As a general suggestion, you might read through a few adventure paths since they usually involve some kind of world beating plot that heroes must thwart. You just have to switch out the situation and make your heroes the facilitators of the scheme and their opponents the 'good guys'. In short, give them some all-powerful McGuffin to strive for - an artifact to assemble or ritual to complete. Along the way they'll leave clues or otherwise attract the attention of 'heroes' who will try to stop them.
As a specific suggestion, I played a character once that went over to evil and, as a high level character gained control of a secret mithril mine which he used to destabilize the economies of the neighboring territories and finance terrorist attacks against dwarves (he was a dwarf himself and trying to drive is brethren to his cause of dwarven supremacy). He also tried luring the various heroes, who might oppose him, into suicidal adventures so he could confront them piecemeal instead of as a group.
So in my case the McGuffin was the mithril mine. By the time he got to carrying out his plots he had graduated to NPC in the campaign (I still got to make his plans) but his function was to give the new characters something to do.
It's just a running gag. Lobolusk isn't serious.
I'm playing the awakened barbarian dog (with permanent enlarge animal by the way). His name is Balto, or, as Balto would say (in a bad Russian accent), "Balto the Wonder Dog. Just like say on tag on collar. You see, one next to rabies vaccination."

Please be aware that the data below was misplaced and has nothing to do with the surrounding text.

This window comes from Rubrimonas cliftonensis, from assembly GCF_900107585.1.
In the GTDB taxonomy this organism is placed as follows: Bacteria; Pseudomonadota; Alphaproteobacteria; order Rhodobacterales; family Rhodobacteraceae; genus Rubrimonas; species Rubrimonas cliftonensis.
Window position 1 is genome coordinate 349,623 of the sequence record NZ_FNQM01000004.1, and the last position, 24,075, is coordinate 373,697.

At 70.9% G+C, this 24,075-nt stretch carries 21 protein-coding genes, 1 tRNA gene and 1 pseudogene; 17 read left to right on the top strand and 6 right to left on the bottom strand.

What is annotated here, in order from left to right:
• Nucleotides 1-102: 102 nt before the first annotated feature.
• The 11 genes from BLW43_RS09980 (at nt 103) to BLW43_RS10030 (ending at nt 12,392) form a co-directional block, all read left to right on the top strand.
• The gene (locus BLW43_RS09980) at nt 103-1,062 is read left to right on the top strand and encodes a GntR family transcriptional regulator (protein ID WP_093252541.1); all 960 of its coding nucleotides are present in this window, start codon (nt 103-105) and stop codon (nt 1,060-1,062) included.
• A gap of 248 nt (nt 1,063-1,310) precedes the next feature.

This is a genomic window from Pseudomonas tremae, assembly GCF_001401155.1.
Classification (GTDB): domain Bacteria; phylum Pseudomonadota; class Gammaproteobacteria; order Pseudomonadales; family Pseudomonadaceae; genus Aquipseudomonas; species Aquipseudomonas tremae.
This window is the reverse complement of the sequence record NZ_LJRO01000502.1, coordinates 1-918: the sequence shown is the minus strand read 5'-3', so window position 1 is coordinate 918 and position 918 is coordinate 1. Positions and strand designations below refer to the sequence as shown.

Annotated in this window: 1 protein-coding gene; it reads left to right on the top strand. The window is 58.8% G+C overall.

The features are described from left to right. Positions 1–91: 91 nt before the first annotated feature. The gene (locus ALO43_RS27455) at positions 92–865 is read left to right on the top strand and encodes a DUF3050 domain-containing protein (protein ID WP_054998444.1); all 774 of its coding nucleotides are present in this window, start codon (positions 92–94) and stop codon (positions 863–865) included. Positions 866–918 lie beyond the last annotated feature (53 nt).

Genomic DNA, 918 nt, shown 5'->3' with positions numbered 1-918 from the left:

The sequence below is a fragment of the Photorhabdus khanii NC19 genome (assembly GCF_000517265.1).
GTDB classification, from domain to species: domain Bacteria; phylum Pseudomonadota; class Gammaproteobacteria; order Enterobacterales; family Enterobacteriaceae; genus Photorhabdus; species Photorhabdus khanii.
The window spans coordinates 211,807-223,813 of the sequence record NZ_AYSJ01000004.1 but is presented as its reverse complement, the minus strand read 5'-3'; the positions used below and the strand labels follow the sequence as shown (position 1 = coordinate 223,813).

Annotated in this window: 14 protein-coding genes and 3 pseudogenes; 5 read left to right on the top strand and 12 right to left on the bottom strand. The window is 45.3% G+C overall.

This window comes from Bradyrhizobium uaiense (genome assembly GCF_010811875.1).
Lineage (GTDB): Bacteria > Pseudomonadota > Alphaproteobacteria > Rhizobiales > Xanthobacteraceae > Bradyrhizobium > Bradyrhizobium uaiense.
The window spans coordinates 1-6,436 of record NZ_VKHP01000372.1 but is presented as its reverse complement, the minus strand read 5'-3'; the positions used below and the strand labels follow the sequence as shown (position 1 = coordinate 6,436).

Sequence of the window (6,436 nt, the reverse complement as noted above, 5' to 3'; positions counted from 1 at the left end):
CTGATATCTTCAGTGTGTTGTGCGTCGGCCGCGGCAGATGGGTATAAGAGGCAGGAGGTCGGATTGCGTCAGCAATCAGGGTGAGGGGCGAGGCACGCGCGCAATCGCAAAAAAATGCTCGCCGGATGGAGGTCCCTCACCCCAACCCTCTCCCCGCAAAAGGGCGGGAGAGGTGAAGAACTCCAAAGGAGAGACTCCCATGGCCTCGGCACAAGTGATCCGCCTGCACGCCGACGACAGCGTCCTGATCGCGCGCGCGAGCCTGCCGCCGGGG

He snarled and snapped and generally threatened to bite the balls off the flying whatever it is but it is hard to intimidate someone who knows you can't reach them.
The situation isn't as hopeless a Lobolusk seems to think. We've a flying earth elemental around and, if Balto can intimidate the cowardly sorcerer into being useful, he'll dimension door up there and grapple FCG (flying coward guy); presumably an 800 lbs dog can drag him down to the ground.
Nor are we as stupid as it might seem. Oh, sure we might have killed off most of our potential allies (the gods as my witness, I was sure those cocoons were giant fire spiders), and maybe murdering the Moorlock queen in her sleep when she trusted us was a mistake. And fireballing those Moorlock refugees? Do you know how easy it is to mistake a stonethrowing crowd as underdark jihadists?
But we've had our moments along the way. We've dropped sharks on enemies. Our sorceress brought down a dinosaur with just magic missiles. The halfling made the centaur cry, on repeated occasions. And the alchemist, oh the alchemist, - all you have to do is sneak up behind our gamemaster and whisper "ranged touch attack" and you'll see a grown man reduced to tears of rage and frustration.